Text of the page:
resolve their problem through peace talks. their talks were stalled as you say for a while, but the overall progress does continue. the problem is, the violence continues, too. and there are spoilers in the process, who don't want to see it succeed. >> veronica pedrosa with the latest from thailand, thank you very much. and plenty more still to come on this program. running out of fuel. we'll tell you how gaza has been hit by egypt's plan to shut down border tunnels. and the man who has been voted the new president of the international olympic committee.
>> hello again, you're watching al jazeera. let me take you to our top stories. u.s. president barack obama has made his case for a possible attack on syria in a televised address. but he said the u.s. will procure the russian plans to get syria to turn over chemical weapons. plans to discuss these plans kerry is likely to meet the syrian foreign minister later this month. an explosion has severely damaged a libya foreign ministry building in the city of benghazi. witnesses say a car bomb caused the blast. this comes on the first anniversary of the u.s.
consulate in benghazi. we can now go to our top story that is barack obama's speech and the diplomatic push forking the yrns issue. the speech was 15 minutes long. what would you take away aside from the fact that congress was going odelay the vote? >> well i hope it means that america is willing to take yes for an answer. i think he wasn't willing to kind of do a high-five but i think barack obama has dodged several bullets in this crisis. and emerged with some claim to having won. i think the american position of removing chemical warfare of not using force if at all possible are getting world support has a chance, a chance of working. >> now one of the points he made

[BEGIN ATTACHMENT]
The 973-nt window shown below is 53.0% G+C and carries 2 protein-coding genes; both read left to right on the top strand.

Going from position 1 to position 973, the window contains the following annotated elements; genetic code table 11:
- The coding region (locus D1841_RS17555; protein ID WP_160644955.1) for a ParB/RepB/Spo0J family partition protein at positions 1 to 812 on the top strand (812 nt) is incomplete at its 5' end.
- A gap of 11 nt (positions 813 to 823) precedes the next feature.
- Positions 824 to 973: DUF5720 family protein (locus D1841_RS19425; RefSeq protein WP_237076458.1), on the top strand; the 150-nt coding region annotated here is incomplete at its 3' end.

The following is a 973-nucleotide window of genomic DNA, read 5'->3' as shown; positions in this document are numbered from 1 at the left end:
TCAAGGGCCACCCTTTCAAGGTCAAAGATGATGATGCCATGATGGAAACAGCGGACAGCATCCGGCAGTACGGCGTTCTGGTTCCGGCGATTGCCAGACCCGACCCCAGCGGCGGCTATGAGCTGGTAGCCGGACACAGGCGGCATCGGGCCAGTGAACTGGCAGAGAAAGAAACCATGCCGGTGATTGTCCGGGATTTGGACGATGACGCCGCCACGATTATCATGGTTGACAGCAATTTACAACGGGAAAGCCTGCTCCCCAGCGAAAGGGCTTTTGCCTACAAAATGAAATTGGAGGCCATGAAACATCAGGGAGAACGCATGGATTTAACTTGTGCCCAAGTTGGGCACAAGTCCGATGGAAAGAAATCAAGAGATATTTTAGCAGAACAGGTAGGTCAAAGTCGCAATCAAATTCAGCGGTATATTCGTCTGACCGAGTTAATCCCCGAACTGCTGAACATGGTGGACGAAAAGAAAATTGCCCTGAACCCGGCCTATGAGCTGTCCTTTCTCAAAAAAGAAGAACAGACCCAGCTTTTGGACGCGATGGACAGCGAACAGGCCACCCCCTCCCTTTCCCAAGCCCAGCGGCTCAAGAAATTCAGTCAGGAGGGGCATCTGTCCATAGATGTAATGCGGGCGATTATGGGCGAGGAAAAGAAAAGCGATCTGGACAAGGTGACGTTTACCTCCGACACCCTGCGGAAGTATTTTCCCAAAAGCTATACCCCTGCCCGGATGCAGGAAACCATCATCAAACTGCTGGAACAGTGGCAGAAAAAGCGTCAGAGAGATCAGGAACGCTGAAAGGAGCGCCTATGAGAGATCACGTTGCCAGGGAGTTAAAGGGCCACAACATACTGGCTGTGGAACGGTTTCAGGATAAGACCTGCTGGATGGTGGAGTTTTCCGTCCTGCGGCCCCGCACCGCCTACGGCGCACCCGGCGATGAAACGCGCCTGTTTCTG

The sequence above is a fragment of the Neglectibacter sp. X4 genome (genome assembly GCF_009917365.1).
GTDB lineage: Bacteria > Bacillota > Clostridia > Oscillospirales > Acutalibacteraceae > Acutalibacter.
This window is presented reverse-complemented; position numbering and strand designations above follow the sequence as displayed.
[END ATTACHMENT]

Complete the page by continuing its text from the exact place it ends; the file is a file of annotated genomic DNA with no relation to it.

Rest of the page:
is that there still might be the need to use force but it's not going to be a long drawn out affair like iraq or afghanistan. do you think americans and the rest of the world are convinced? >> sure. i mean force is never off the table in international politics. so that will remain, whether it's sanctioned by the united nations seems to be under debate right now. but i think more importantly is that the great powers have been drawn into the syrian crisis in a very public and a very transparent way. and that means they are not going to sacrifice relations to syrian politics and i think that's a very helpful sign. >> it's interesting though because he came -- he organized the speech before with a very strong case to make. and suddenly it seemed the wind was taken out of his sails. but he still decided he should -- he needs to go speak to the american people. do you think this is a very much watered-down version of what his